As it rolls closer, Brexit continues to embolden the right wing of society and promote a corrosive anti-migrant prejudice in political life.
Most fatally, the right-wing attitudes that have been boosted by Brexit are corrupting the Corbyn-led Labour Party. Recent policy announcements show the party collapsing backwards under the weight of Brexit, calling for more border guards, restricting freedom of movement to those migrants deemed “economically useful” and inflicting on us the woeful hashtag #FairReasonableManagedMigration (suggesting that there is something unfair, unreasonable, or out-of-control about the presence of foreigners in the UK).
But socialist labour movement activists are standing up against the slow poison of Brexit nationalism.
Of 272 motions submitted to Labour Party conference in 2018, around 150 of them are on Brexit — and 130 of them call on Labour to come out for a referendum on the deal with an option to remain, or to oppose Brexit outright.
Many stress the importance of defending migrant rights and free movement — most anti-Brexit motions are versions of the leftwing text supplied by Another Europe is Possible, with efforts by centrists to make the fight against Brexit a stick with which to beat the left floundering.
The constituency Labour Parties are leading the way in the labour movement. The statement from the TUC on Brexit was welcome, in that it raised the possibility of a mass trade union campaign against a bad deal, and said it was “open” to a referendum on Brexit. But it was a fudge, qualified by a desire not to tie the Labour or trade union leaders down to any particular course.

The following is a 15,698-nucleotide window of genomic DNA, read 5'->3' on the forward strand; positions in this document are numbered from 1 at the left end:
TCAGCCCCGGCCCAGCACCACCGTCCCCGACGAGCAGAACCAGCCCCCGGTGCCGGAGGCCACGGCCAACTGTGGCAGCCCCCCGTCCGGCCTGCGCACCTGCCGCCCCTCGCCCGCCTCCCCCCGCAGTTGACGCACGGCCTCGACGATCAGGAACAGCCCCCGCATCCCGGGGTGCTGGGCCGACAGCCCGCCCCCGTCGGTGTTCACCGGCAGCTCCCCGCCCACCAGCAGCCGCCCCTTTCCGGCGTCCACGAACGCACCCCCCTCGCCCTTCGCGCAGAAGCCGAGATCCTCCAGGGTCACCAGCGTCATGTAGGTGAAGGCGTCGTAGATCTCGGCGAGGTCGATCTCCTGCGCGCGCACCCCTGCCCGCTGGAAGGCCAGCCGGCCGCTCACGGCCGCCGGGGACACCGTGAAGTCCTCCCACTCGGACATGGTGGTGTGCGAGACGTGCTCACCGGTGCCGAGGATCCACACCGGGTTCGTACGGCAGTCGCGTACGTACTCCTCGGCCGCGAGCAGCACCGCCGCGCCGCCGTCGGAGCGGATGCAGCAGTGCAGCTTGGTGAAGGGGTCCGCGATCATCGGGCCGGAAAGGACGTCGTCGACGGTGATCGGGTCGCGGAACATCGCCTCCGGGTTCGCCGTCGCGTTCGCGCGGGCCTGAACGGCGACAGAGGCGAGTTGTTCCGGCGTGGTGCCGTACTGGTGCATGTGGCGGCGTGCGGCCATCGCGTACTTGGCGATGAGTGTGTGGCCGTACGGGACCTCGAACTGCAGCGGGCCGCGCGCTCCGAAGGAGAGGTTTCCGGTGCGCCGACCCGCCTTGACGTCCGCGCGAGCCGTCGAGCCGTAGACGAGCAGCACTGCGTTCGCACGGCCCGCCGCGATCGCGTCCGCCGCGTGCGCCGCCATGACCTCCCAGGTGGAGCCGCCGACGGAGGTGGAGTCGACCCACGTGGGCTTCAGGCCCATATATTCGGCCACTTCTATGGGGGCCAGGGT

In a tough fight like the one we face now against the hard-right forces driving Brexit, only a clear, unambiguous policy can keep a movement from being blown on the wind. Shying away from bluntly demanding a referendum or a general election or giving the leadership the option of stepping back from the brink of a confrontation with the forces of Brexit is a recipe for defeat. So local Labour activists are right to demand that the party commit firmly to a strategy.
Internationalist courage and activism will be needed throughout society: not just at Labour Party conference. The many thousands of activists who have argued and voted for Labour to change direction need to start building a movement against Brexit nationalism in the streets and in workplaces.
That means winning over workers in Leave-voting areas with a programme that can offer genuine solutions to the hardships that inspired a large Brexit protest vote in 2016, and isolating hardcore rightwing demagogues within those communities. That work is already underway with listening exercises and initiatives like the “Brexitometers” being run by left activists in Leave areas.
It means an educational drive in workplaces, especially workplaces where trade union organisation is under threat from a split between native and migrant workers. Workplace activists have to go beyond the union leadership’s demands for “a deal that protects jobs” and get to work rooting out prejudice and division.
And it means rallying the anti-Brexit constituency of the mostly-Remain-voting big cities around an inspiring programme based not in fear or support of the status quo, but an internationalist vision that says that the socialist and labour movements across the European continent and beyond are a better friend to British workers than the millionaire demagogues at the wheel of Brexit.